There is also a corresponding album of photographs. To see which inmates have a statement and photograph available, search the Indiana Digital Archives.
The State Prison South was converted into the Indiana State Reformatory in 1897 to create a more positive environment for younger prisoners accused of less serious offenses, but too old for the Boys' School. This reorganization resulted in prisoners over the age of thirty, or those with previous felonies or a capital offense, being sent to the northern facility at Michigan City. The southern prison became a reformatory with rehabilitation as the chief objective for prisoners aged sixteen through thirty. The inmates had the opportunity to learn a trade or finish their education. Although some prisoners were able to take advantage of these opportunities, others fell victim to the more negative aspects of prison life. Dr. Harry Sharp started the practice of sterilization at the Reformatory in 1898, helping to bring Indiana to the forefront of the Eugenics movement. For more information on Eugenics, visit the online "Fit to Breed" Exhibit.
In 1922, the Reformatory moved to Pendleton, Indiana. Some of the more famous residents have included John Dillinger and several of his gang members. An index of the inmates of the Reformatory from 1897 through 1923 is available at the Indiana Digital Archives. Additionally, the Board of State Charities and Correction Card Index offers additional information. The Indiana Reformatory is now known as the Pendleton Correctional Facility.
In 1867, the Indiana General Assembly created the House of Refuge for Juvenile Offenders. Governor Conrad Baker selected the site, located on 225 acres of land in Plainfield, Hendricks County, Indiana. The name changed in 1883 to the Indiana Reform School for Boys, and again in 1903 to the Indiana Boys’ School. Judges from any criminal or circuit court in Indiana could commit juvenile males charged with crimes, incorrigibility, or delinquency. The function of the school was to reform juvenile offenders through education and vocational training.
The Indiana State Archives holds admission registers, inmate packets, and commitment books from the Indiana Boys’ School. The records for those committed between 1867 and 1937 have been indexed and compiled into a database found at the Indiana Digital Archives. Names of boys committed after 1937 are not online, but records may be available at the Indiana State Archives. Information entered in the database includes the inmate’s name, inmate number, county of conviction, and date received at the Boys’ School.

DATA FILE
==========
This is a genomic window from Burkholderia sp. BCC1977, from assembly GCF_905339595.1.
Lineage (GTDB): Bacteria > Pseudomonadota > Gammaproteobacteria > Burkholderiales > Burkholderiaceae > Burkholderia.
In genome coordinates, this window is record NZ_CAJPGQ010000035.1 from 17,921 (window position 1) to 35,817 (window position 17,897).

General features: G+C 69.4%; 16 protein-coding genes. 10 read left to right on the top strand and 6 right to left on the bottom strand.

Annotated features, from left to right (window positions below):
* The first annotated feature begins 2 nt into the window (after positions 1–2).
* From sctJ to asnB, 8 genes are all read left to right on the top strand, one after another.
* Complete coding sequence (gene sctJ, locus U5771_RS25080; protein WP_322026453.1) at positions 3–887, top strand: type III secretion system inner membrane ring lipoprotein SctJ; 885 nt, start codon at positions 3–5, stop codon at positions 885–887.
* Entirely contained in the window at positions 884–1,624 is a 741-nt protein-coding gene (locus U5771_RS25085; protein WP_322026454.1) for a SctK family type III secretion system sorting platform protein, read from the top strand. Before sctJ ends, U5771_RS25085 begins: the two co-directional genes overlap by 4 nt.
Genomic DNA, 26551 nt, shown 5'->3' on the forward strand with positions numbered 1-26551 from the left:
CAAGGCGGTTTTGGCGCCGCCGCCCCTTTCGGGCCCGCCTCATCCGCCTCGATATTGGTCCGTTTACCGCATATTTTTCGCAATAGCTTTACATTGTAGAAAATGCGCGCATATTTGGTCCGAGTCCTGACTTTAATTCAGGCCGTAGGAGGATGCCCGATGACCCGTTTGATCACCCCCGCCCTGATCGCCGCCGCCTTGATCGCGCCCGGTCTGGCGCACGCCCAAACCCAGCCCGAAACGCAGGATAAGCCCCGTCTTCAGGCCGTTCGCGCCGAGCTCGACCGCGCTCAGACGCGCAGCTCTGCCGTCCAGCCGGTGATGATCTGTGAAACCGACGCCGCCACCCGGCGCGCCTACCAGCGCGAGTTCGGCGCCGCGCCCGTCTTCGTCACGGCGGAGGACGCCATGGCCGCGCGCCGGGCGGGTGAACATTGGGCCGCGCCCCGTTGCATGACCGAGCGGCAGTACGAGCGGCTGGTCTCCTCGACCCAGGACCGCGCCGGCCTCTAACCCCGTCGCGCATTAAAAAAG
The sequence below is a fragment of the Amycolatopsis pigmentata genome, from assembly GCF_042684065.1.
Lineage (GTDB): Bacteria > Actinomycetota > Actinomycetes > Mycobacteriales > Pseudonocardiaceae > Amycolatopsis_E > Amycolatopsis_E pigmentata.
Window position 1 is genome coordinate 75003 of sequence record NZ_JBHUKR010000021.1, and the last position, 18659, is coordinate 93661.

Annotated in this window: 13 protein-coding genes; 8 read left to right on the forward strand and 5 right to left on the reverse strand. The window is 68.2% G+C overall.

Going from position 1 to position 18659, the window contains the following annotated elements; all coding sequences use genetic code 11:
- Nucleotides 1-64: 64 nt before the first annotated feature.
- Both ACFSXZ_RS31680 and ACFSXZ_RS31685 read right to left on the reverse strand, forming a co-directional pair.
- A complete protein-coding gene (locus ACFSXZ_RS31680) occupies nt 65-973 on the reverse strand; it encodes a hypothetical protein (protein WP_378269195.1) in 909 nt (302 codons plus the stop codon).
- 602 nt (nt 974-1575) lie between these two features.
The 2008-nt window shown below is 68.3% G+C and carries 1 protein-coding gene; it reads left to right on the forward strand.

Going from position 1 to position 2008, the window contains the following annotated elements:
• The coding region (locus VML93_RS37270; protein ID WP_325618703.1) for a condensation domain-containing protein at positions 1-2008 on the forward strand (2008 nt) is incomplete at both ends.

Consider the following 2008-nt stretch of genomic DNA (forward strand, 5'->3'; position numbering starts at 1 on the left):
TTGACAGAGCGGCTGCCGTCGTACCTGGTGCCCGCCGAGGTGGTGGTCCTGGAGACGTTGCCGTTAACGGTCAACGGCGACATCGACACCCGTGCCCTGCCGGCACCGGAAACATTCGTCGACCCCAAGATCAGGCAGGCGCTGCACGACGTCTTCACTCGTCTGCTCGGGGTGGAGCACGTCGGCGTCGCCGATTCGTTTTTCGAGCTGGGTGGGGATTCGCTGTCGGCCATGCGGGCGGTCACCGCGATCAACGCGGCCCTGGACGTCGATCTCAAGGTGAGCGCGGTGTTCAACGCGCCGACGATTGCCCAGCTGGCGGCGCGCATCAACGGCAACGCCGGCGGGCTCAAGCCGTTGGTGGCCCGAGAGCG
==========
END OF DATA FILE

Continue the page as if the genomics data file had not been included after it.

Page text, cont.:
Originally housed with adult female inmates at the “Reform School for Girls and Women’s Prison” in Indianapolis, a separate institution for girls was created in 1899 and known as the “Indiana Industrial School for Girls.” The facility was renamed the Indiana Girls’ School in 1907 and moved to a new campus at Clermont in Marion County.
An index to juvenile female offenders, beginning September 12, 1873 through 1935, is searchable at the Indiana Digital Archives. Information listed in the database may include the girl’s name, age, the county from which she was committed, and date of admission. A date of discharge and other information may be shown. There is additional information available on many of the inmates at the Indiana State Archives, including commitment papers, inmate packets, personal letters, and other paperwork. There are photographs of many of the early inmates.
Names of juvenile females admitted between 1936 and 1984 are not online for reasons of confidentiality. Researchers will need to contact the Indiana State Archives at firstname.lastname@example.org to determine if a record exists for girls admitted after 1935.
The Indiana Women’s Prison opened in Indianapolis on October 8, 1873. The first seventeen inmates were brought from the State Prison South at Jeffersonville, where they had been housed in a separate wing from male inmates. Known initially as the Indiana Reformatory Institution for Women and Girls, the name changed in 1889 to the Reform School for Girls and Woman’s Prison. Ten years later, the two departments were separated into the Industrial School for Girls and the Indiana Woman’s Prison. In 1907, juvenile female offenders were moved to the newly opened Indiana Girls’ School at Clermont and its space occupied by the Correctional Department of the Indiana Women’s Prison (IWP). To this department were committed women misdemeanants over the age of eighteen. The Women’s Prison proper received women over eighteen convicted of a felony.